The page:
• This team seems to have can’t-miss prospects at every other position, so Mozeliak will have ample opportunity to control year-to-year payroll costs. If Shelby Miller, Carlos Martinez, Zack Cox, Kolten Wong and Oscar Taveras can all perform well as young (and thus low-paid) pros, a big catching salary will be manageable.

      • Although Molina would likely fade toward the end of a four- or five-year extension, he could still offer strong leadership. His history with the various emerging pitchers would have some value, just as Chris Carpenter will have value for as long as he pitches.

      • With new manager Mike Matheny settling in at the helm, the Cards don’t need a nagging issue hanging over the team. Securing Molina would eliminate a potentially annoying storyline while giving a critical player some peace of mind.

      All these factors point toward the Cards taking care of Molina, even if the cost makes Bill DeWitt Jr. a bit uncomfortable.

      The Cards have a good thing going, even with Pujols and Tony La Russa off to other adventures. The Cards appear positioned to contend for years to come.

      So why would the organization jeopardize that by haggling with such a key player?

      Unless the Molina camp has absolutely ridiculous salary expectations, the Cards must resolve this matter before breaking camp”.

      Read more:

    • paperlions - Feb 22, 2012 at 11:39 AM

      It (allocating $10M to a defense first catcher that may start 120-130 games/year) is still a far better move than paying any relief pitcher $10M plus to pitch 65 innings and face fewer than 300 hitters all year.

  7. brockohol - Feb 22, 2012 at 12:59 PM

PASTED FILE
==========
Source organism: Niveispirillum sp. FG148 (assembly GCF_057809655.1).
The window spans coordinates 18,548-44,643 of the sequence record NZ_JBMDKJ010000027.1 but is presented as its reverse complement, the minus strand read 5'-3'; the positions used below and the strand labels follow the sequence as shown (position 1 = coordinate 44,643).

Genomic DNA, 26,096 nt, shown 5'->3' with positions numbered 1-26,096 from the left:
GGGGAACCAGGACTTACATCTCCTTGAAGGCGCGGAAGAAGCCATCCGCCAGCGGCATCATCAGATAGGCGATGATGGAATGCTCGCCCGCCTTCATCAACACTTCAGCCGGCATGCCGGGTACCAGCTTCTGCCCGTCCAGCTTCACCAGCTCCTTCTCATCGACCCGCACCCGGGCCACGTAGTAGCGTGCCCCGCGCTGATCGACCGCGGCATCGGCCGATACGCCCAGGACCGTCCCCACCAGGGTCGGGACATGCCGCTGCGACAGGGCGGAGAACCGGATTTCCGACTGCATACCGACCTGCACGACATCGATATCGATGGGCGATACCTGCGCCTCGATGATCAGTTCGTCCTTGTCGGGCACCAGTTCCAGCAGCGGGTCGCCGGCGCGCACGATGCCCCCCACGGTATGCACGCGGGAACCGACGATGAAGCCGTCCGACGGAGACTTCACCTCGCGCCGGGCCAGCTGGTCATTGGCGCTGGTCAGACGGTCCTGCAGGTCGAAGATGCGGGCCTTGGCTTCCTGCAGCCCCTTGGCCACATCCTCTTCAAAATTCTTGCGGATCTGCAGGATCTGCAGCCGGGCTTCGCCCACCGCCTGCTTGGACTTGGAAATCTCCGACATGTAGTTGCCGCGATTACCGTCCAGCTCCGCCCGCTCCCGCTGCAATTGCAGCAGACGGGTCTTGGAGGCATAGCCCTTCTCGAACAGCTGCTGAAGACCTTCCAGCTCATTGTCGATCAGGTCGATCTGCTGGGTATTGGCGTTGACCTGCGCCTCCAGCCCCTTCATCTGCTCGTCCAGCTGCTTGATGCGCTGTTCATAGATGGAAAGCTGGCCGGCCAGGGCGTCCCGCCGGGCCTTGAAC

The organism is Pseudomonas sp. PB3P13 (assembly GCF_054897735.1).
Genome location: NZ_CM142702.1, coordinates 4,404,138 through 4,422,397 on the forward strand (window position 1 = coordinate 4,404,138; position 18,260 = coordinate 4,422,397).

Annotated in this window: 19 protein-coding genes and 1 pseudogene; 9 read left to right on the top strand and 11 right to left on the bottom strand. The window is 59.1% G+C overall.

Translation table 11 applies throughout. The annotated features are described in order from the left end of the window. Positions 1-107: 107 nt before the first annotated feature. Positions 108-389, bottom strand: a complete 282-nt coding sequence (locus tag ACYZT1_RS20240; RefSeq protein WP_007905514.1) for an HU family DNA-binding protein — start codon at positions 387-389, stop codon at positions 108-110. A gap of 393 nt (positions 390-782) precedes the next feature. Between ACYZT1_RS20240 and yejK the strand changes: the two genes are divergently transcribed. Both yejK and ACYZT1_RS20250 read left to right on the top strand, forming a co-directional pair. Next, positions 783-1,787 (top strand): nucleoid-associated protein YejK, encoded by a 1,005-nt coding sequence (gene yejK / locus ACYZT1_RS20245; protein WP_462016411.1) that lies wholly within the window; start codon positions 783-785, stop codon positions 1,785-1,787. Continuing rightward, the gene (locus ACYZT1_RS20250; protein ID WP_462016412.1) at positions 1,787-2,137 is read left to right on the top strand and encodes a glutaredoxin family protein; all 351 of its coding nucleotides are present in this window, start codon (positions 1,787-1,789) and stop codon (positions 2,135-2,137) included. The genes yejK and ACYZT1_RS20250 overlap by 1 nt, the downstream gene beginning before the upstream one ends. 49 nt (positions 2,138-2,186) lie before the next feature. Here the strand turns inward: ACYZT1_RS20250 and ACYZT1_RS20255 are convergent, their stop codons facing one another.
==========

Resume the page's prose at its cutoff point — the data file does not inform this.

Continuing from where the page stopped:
@white falcon. I don’t like the overpay for furcal/Beltran comparrison because those are short term deals that unless both of them get hurt right away and never play a game, won’t handicap the team financially going forward. overpaying or too long of a contract for yadi could potentially handicap the payroll if were talking 5, 6, 7 years from now…which unfortunately will probably be offered to him ny someone in need of a catcher looking to drop some dime this offseason. god may also talking to yadi in his sleep like he did to Albert (according to Alberts wife Didi/Yoko). if so…he will probably tell him to go to California.

  8. brockohol - Feb 22, 2012 at 1:02 PM

    sorry, didn’t see you were quoting Jeff Gordon.

  9. okwhitefalcon - Feb 22, 2012 at 2:11 PM

    A bit of info from Cards beat writer Joe Strauss from his live chat today regarding yrs/$$ for Molina:

    “It’s a safe guess Yadi is seeking a minimum five years at more than $10 million per season.”

    Read more:

    • stlouis1baseball - Feb 22, 2012 at 2:29 PM

      When you consider the young Arms the Cardinals will have coming up (including Lance Lynn right now)…signing Yadi to a 5 year deal will go a long way to massaging those young Arms with regards to mentoring alone. Mo…sign the Man.

    • salvomania - Feb 22, 2012 at 3:53 PM

      Remember, any five-year deal doesn’t start until 2013, and Molina turns 31 that July.

      The list of good-hitting full-time catchers who are productive past age 31 is a short one….

      But I suppose if the Birds are lookingto pay for defense and “leadership,” then there is a precedent: Almost 10 years ago the Cardinals paid Mike Matheny $3.25 million and $4 million for his age 32 and 33 seasons, when he was putting up an OPS+ of 79 and 65…

  10. okwhitefalcon - Feb 22, 2012 at 3:07 PM

    Another interesting question and comment from the Strauss chat, this one regarding the Pujol’s negotiation, kinda reinforces (to a degree) the necessity for the Cards to act quickly with Molina
    as opposed to their slow play with AP.

    DISCLAIMER: I realize we’re talking about 2 totally different situations but it is telling as to how timing can be a factor – hindsight indeed.

    “I was told he would have taken it. But it’s all hindsight now.
    by jstrauss 1:33 PM

    A random AP question I’ve never seen addressed – If the Cards last offer this December would’ve have been offered 2 years ago, would he have taken it or let it play out til FA?”

    Read more:

  11. doublebro - Feb 22, 2012 at 10:54 PM

    Dude looks like a lady…